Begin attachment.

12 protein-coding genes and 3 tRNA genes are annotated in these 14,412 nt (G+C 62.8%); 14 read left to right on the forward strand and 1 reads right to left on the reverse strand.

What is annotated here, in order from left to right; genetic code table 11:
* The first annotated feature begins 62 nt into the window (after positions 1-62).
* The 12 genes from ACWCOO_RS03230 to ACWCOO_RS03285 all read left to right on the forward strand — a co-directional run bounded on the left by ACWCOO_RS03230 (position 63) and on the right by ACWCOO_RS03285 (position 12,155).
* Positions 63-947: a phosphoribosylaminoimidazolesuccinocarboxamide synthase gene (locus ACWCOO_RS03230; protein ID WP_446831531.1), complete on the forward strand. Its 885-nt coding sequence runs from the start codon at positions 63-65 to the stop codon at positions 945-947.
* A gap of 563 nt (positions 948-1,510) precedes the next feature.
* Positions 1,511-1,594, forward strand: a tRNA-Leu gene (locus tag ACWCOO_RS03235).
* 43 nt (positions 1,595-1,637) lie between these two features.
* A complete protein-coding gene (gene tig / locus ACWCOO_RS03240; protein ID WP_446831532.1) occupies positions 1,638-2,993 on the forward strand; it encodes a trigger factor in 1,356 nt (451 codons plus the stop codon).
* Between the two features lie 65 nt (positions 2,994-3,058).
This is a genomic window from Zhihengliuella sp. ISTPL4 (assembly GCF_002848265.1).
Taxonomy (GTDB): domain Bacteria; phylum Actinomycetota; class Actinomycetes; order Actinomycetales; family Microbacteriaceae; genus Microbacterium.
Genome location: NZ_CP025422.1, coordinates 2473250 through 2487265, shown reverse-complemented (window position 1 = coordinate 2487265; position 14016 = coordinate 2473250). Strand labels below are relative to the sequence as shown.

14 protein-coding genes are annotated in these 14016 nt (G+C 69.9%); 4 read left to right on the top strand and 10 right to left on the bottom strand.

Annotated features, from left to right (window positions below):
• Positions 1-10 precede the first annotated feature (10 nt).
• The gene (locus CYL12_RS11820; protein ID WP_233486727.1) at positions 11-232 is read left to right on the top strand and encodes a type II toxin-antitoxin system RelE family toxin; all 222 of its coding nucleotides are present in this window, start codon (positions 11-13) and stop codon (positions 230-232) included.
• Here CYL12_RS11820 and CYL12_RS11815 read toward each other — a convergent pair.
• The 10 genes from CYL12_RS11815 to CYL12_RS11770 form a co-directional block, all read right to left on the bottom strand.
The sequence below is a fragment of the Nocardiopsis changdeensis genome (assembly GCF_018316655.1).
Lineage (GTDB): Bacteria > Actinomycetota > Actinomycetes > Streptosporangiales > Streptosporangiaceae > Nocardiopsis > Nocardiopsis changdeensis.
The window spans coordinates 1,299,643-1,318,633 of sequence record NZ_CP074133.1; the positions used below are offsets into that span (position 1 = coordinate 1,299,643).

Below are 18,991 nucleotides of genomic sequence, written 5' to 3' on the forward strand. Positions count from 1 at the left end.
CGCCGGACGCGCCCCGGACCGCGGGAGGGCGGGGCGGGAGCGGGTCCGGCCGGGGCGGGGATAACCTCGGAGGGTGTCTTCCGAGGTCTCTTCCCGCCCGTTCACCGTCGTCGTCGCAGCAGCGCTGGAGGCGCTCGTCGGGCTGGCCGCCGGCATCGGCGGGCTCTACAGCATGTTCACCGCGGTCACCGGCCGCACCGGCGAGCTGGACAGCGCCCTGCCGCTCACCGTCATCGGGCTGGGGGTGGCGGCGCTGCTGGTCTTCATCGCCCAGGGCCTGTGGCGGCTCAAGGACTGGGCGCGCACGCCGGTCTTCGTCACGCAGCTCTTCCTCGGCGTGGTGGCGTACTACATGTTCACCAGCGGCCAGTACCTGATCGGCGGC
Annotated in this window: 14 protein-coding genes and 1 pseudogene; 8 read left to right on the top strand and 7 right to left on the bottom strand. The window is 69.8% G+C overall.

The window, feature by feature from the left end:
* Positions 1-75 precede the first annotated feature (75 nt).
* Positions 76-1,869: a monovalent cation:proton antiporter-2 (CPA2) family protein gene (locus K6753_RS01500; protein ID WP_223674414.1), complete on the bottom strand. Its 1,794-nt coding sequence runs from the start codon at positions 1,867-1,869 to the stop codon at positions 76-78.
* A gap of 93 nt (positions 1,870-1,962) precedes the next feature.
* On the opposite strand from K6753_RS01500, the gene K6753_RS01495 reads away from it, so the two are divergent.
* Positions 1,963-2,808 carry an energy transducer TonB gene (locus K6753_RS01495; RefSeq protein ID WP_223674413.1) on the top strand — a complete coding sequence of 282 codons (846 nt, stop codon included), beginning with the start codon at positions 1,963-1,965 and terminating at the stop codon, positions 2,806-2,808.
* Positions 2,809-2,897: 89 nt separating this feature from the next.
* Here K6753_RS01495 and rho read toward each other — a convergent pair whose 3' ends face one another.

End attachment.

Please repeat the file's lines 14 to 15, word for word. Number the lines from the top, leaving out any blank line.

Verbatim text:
14 protein-coding genes are annotated in these 14016 nt (G+C 69.9%); 4 read left to right on the top strand and 10 right to left on the bottom strand.

Annotated features, from left to right (window positions below):